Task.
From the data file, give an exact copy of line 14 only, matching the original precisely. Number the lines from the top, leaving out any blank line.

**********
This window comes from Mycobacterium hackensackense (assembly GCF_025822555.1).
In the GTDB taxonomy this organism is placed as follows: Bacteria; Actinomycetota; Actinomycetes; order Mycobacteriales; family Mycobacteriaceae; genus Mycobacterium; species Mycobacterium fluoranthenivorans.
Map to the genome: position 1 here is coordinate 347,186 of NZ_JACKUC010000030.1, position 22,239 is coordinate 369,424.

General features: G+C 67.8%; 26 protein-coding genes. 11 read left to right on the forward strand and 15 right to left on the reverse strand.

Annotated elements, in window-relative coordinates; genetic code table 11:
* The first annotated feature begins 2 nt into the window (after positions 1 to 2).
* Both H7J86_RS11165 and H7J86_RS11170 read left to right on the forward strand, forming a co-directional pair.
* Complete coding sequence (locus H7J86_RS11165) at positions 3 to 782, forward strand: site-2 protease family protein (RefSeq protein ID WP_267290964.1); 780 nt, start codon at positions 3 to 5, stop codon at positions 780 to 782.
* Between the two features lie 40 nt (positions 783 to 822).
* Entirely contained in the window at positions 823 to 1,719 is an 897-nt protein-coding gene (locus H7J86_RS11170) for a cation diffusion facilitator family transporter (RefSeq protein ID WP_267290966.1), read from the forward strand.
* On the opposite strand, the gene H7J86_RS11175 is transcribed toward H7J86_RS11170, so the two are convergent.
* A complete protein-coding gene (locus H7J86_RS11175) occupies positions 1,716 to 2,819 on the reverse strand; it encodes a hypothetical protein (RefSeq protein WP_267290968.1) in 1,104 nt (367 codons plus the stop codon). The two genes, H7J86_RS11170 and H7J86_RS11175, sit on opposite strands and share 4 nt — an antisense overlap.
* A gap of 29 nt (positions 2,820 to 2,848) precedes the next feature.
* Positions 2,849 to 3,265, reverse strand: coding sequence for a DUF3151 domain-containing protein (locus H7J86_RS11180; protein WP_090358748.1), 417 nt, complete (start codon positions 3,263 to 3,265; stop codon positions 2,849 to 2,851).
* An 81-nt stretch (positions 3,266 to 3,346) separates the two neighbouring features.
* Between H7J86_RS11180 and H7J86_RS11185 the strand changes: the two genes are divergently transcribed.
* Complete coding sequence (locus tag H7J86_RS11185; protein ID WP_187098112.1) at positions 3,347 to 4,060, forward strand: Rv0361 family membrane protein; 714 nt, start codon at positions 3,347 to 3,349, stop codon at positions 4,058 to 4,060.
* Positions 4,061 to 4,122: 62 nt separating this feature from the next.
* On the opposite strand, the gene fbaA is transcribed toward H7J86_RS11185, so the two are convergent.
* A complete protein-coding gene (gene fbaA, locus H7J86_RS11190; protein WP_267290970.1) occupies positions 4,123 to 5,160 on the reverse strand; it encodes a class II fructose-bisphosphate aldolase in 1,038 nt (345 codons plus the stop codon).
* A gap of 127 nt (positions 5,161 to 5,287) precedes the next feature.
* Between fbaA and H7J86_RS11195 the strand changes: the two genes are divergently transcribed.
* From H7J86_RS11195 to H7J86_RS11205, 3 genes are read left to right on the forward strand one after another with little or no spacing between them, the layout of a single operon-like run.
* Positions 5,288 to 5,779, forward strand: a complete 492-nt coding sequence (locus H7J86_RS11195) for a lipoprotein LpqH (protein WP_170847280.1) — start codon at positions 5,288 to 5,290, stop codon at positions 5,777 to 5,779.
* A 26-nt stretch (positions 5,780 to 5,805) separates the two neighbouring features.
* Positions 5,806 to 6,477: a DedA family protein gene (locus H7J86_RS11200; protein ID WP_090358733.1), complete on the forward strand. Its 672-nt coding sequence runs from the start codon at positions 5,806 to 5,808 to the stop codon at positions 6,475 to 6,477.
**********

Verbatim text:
* Positions 2,849 to 3,265, reverse strand: coding sequence for a DUF3151 domain-containing protein (locus H7J86_RS11180; protein WP_090358748.1), 417 nt, complete (start codon positions 3,263 to 3,265; stop codon positions 2,849 to 2,851).